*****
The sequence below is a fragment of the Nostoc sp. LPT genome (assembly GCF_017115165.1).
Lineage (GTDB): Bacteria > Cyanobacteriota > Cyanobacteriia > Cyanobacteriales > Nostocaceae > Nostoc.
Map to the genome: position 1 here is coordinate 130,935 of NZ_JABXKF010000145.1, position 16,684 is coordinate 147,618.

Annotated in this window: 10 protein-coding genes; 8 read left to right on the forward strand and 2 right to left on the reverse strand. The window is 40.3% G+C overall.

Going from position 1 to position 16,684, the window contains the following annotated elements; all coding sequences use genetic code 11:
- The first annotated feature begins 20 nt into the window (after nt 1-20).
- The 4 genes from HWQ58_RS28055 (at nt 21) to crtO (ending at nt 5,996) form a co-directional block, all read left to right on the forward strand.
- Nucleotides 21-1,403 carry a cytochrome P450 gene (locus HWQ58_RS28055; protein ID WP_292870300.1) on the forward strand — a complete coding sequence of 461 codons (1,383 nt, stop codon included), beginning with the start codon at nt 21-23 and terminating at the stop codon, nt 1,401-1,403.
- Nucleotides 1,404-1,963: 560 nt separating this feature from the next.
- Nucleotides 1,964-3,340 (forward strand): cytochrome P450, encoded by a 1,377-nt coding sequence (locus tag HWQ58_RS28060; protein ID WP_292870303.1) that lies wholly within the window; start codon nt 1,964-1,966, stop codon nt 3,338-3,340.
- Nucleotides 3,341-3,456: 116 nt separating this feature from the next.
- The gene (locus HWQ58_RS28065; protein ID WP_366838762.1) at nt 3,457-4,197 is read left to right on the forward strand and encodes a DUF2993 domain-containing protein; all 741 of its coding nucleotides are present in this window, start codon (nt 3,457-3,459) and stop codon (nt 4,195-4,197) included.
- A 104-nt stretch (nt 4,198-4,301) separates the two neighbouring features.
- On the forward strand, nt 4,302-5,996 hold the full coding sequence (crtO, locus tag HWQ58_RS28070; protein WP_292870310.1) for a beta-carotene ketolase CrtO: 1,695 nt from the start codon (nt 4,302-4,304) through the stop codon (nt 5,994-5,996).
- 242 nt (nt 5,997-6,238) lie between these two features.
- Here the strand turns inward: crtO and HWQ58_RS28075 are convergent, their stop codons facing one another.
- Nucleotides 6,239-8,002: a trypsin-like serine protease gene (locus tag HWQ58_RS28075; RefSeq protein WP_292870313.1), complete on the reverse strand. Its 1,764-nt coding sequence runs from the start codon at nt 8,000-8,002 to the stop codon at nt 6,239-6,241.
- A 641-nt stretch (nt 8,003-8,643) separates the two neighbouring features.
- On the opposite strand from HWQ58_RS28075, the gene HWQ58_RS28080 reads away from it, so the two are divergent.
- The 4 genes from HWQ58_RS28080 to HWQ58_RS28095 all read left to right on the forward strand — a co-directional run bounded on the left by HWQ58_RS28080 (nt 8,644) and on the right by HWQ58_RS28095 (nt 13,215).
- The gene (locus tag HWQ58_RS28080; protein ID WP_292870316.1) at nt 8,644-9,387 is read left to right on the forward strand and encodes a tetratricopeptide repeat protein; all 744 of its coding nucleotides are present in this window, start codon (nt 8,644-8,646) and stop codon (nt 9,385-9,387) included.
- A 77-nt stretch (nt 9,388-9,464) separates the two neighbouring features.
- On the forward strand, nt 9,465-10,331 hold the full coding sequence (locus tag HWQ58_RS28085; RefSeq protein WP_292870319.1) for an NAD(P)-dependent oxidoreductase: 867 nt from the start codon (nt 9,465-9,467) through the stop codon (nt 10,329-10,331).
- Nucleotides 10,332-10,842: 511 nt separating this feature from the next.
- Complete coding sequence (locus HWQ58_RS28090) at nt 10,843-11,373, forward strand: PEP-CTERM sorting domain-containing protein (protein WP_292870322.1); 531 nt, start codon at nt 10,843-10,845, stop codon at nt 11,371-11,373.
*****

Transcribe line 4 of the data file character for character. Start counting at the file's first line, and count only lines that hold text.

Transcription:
Annotated in this window: 10 protein-coding genes; 8 read left to right on the forward strand and 2 right to left on the reverse strand. The window is 40.3% G+C overall.